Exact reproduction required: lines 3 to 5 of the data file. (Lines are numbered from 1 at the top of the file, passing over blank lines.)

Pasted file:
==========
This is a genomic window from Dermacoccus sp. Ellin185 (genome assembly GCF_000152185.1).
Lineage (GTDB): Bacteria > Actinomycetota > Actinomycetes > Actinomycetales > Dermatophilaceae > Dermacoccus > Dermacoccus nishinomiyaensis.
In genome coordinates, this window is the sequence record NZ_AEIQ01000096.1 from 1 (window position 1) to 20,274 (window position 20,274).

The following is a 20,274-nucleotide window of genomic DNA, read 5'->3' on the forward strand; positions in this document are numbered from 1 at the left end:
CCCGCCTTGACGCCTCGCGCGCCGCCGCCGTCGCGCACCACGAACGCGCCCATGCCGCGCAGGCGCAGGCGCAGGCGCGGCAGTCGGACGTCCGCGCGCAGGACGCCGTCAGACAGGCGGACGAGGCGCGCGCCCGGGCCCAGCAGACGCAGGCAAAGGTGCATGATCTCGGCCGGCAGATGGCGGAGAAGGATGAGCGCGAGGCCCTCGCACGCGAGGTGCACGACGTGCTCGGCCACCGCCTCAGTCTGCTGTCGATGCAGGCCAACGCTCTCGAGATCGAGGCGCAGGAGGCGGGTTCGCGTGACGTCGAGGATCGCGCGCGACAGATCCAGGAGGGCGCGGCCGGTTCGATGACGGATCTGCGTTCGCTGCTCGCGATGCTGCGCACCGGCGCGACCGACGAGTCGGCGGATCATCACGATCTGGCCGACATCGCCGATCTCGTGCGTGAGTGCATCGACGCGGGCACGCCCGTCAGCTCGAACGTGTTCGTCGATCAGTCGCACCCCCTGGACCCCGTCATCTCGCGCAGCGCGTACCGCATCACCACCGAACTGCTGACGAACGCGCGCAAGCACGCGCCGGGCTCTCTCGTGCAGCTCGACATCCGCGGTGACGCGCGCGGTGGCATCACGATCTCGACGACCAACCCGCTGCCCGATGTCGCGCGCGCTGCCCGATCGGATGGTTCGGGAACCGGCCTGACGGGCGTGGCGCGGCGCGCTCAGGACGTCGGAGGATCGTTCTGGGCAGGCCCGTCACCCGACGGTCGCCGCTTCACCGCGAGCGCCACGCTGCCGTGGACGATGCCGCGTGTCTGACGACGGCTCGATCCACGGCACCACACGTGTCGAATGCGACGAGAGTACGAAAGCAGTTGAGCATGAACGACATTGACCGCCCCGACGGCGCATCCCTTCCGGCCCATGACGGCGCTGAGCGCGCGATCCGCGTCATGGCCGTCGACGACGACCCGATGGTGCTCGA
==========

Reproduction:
In genome coordinates, this window is the sequence record NZ_AEIQ01000096.1 from 1 (window position 1) to 20,274 (window position 20,274).

The following is a 20,274-nucleotide window of genomic DNA, read 5'->3' on the forward strand; positions in this document are numbered from 1 at the left end:
CCCGCCTTGACGCCTCGCGCGCCGCCGCCGTCGCGCACCACGAACGCGCCCATGCCGCGCAGGCGCAGGCGCAGGCGCGGCAGTCGGACGTCCGCGCGCAGGACGCCGTCAGACAGGCGGACGAGGCGCGCGCCCGGGCCCAGCAGACGCAGGCAAAGGTGCATGATCTCGGCCGGCAGATGGCGGAGAAGGATGAGCGCGAGGCCCTCGCACGCGAGGTGCACGACGTGCTCGGCCACCGCCTCAGTCTGCTGTCGATGCAGGCCAACGCTCTCGAGATCGAGGCGCAGGAGGCGGGTTCGCGTGACGTCGAGGATCGCGCGCGACAGATCCAGGAGGGCGCGGCCGGTTCGATGACGGATCTGCGTTCGCTGCTCGCGATGCTGCGCACCGGCGCGACCGACGAGTCGGCGGATCATCACGATCTGGCCGACATCGCCGATCTCGTGCGTGAGTGCATCGACGCGGGCACGCCCGTCAGCTCGAACGTGTTCGTCGATCAGTCGCACCCCCTGGACCCCGTCATCTCGCGCAGCGCGTACCGCATCACCACCGAACTGCTGACGAACGCGCGCAAGCACGCGCCGGGCTCTCTCGTGCAGCTCGACATCCGCGGTGACGCGCGCGGTGGCATCACGATCTCGACGACCAACCCGCTGCCCGATGTCGCGCGCGCTGCCCGATCGGATGGTTCGGGAACCGGCCTGACGGGCGTGGCGCGGCGCGCTCAGGACGTCGGAGGATCGTTCTGGGCAGGCCCGTCACCCGACGGTCGCCGCTTCACCGCGAGCGCCACGCTGCCGTGGACGATGCCGCGTGTCTGACGACGGCTCGATCCACGGCACCACACGTGTCGAATGCGACGAGAGTACGAAAGCAGTTGAGCATGAACGACATTGACCGCCCCGACGGCGCATCCCTTCCGGCCCATGACGGCGCTGAGCGCGCGATCCGCGTCATGGCCGTCGACGACGACCCGATGGTGCTCGA